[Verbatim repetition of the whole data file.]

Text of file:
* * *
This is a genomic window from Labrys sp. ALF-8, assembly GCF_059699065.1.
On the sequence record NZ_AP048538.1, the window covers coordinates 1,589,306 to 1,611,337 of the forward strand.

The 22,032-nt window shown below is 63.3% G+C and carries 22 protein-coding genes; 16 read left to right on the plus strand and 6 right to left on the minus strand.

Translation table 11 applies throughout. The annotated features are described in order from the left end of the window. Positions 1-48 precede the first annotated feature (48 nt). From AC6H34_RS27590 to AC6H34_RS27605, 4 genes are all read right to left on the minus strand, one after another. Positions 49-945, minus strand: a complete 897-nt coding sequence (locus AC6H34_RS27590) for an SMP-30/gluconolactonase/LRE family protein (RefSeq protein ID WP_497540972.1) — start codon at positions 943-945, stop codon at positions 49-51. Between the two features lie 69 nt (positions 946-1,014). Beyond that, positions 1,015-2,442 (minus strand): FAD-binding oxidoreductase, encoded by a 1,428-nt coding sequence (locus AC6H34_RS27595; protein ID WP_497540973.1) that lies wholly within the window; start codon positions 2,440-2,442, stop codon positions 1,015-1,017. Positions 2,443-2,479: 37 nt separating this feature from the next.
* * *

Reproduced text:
This is a genomic window from Labrys sp. ALF-8, assembly GCF_059699065.1.
On the sequence record NZ_AP048538.1, the window covers coordinates 1,589,306 to 1,611,337 of the forward strand.

The 22,032-nt window shown below is 63.3% G+C and carries 22 protein-coding genes; 16 read left to right on the plus strand and 6 right to left on the minus strand.

Translation table 11 applies throughout. The annotated features are described in order from the left end of the window. Positions 1-48 precede the first annotated feature (48 nt). From AC6H34_RS27590 to AC6H34_RS27605, 4 genes are all read right to left on the minus strand, one after another. Positions 49-945, minus strand: a complete 897-nt coding sequence (locus AC6H34_RS27590) for an SMP-30/gluconolactonase/LRE family protein (RefSeq protein ID WP_497540972.1) — start codon at positions 943-945, stop codon at positions 49-51. Between the two features lie 69 nt (positions 946-1,014). Beyond that, positions 1,015-2,442 (minus strand): FAD-binding oxidoreductase, encoded by a 1,428-nt coding sequence (locus AC6H34_RS27595; protein ID WP_497540973.1) that lies wholly within the window; start codon positions 2,440-2,442, stop codon positions 1,015-1,017. Positions 2,443-2,479: 37 nt separating this feature from the next.